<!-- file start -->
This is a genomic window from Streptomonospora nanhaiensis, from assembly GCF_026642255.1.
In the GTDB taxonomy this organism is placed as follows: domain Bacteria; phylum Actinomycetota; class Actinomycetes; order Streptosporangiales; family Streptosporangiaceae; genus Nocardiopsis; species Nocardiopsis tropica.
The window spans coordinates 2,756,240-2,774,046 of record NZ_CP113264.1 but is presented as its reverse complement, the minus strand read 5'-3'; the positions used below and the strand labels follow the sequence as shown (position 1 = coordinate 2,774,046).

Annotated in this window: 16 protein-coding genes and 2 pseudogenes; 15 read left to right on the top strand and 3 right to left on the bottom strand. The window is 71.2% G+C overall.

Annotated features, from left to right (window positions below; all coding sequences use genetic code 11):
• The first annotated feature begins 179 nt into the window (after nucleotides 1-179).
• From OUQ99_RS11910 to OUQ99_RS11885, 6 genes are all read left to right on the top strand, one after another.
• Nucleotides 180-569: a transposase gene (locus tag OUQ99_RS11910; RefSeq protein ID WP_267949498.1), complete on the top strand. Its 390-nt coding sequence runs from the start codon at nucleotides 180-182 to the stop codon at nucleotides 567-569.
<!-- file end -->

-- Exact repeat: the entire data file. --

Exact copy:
This is a genomic window from Streptomonospora nanhaiensis, from assembly GCF_026642255.1.
In the GTDB taxonomy this organism is placed as follows: domain Bacteria; phylum Actinomycetota; class Actinomycetes; order Streptosporangiales; family Streptosporangiaceae; genus Nocardiopsis; species Nocardiopsis tropica.
The window spans coordinates 2,756,240-2,774,046 of record NZ_CP113264.1 but is presented as its reverse complement, the minus strand read 5'-3'; the positions used below and the strand labels follow the sequence as shown (position 1 = coordinate 2,774,046).

Annotated in this window: 16 protein-coding genes and 2 pseudogenes; 15 read left to right on the top strand and 3 right to left on the bottom strand. The window is 71.2% G+C overall.

Annotated features, from left to right (window positions below; all coding sequences use genetic code 11):
• The first annotated feature begins 179 nt into the window (after nucleotides 1-179).
• From OUQ99_RS11910 to OUQ99_RS11885, 6 genes are all read left to right on the top strand, one after another.
• Nucleotides 180-569: a transposase gene (locus tag OUQ99_RS11910; RefSeq protein ID WP_267949498.1), complete on the top strand. Its 390-nt coding sequence runs from the start codon at nucleotides 180-182 to the stop codon at nucleotides 567-569.